She Who Wrote: Enheduanna and Women of Mesopotamia, ca. 3400–2000 B.C.
The first author known by name was a woman: Enheduanna. She received this name, which means "high priestess, ornament of heaven" in Sumerian, upon her appointment to the temple of the moon god in Ur, a city in southern Mesopotamia, in present-day Iraq. As the daughter of the Akkadian king Sargon (ca. 2334-2279 BC), Enheduanna not only exercised considerable religious, political, and economic influence but also left an indelible mark on world literature by composing extraordinary works in Sumerian. Her poetry reflected her deep devotion to the goddess of sexual love and warfare-Inanna in Sumerian, Ishtar in Akkadian.
Making Enheduanna its focal point, this exhibition brings together a comprehensive selection of artworks that capture rich and shifting expressions of women's lives in Mesopotamia during the late fourth and third millennia BC. These works bear testament to women's roles in religious contexts as goddesses, priestesses, and worshippers, as well as in social, economic, and political spheres as mothers, workers, and rulers.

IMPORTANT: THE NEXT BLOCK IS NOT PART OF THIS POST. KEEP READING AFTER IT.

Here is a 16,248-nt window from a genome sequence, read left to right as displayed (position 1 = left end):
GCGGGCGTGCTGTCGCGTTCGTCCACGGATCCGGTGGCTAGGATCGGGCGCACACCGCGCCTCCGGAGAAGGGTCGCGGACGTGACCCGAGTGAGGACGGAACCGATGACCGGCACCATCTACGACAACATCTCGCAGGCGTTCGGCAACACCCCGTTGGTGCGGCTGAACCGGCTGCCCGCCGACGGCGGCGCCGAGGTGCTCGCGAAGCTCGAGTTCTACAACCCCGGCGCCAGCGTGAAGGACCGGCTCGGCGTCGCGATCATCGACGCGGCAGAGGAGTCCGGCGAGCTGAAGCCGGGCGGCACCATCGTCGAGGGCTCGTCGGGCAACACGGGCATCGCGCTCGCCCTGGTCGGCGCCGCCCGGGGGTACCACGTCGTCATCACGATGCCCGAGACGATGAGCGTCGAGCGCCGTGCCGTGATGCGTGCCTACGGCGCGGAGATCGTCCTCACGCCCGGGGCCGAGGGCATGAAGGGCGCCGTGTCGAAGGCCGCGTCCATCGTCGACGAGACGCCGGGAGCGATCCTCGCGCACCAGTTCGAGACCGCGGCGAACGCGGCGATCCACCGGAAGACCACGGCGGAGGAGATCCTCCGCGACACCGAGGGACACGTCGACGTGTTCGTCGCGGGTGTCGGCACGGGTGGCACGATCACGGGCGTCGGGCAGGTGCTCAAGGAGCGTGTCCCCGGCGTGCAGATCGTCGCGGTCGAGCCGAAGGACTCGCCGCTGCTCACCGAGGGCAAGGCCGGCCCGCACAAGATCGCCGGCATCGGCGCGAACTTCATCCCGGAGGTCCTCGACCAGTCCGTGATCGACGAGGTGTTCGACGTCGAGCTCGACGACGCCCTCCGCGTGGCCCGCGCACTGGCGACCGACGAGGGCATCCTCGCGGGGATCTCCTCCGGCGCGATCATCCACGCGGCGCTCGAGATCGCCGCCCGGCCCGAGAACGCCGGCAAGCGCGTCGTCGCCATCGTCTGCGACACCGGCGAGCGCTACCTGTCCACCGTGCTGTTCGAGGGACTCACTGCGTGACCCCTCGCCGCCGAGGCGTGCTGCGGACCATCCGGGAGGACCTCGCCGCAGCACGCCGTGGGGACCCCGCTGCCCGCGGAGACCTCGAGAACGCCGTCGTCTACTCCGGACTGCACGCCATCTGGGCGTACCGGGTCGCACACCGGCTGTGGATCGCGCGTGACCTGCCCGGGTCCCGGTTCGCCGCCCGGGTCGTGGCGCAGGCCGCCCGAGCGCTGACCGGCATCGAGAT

This publication accompanies the exhibition She Who Wrote: Enheduanna and Women of Mesopotamia, ca. 3400–2000 B.C., on view October 14, 2022 through February 19, 2023.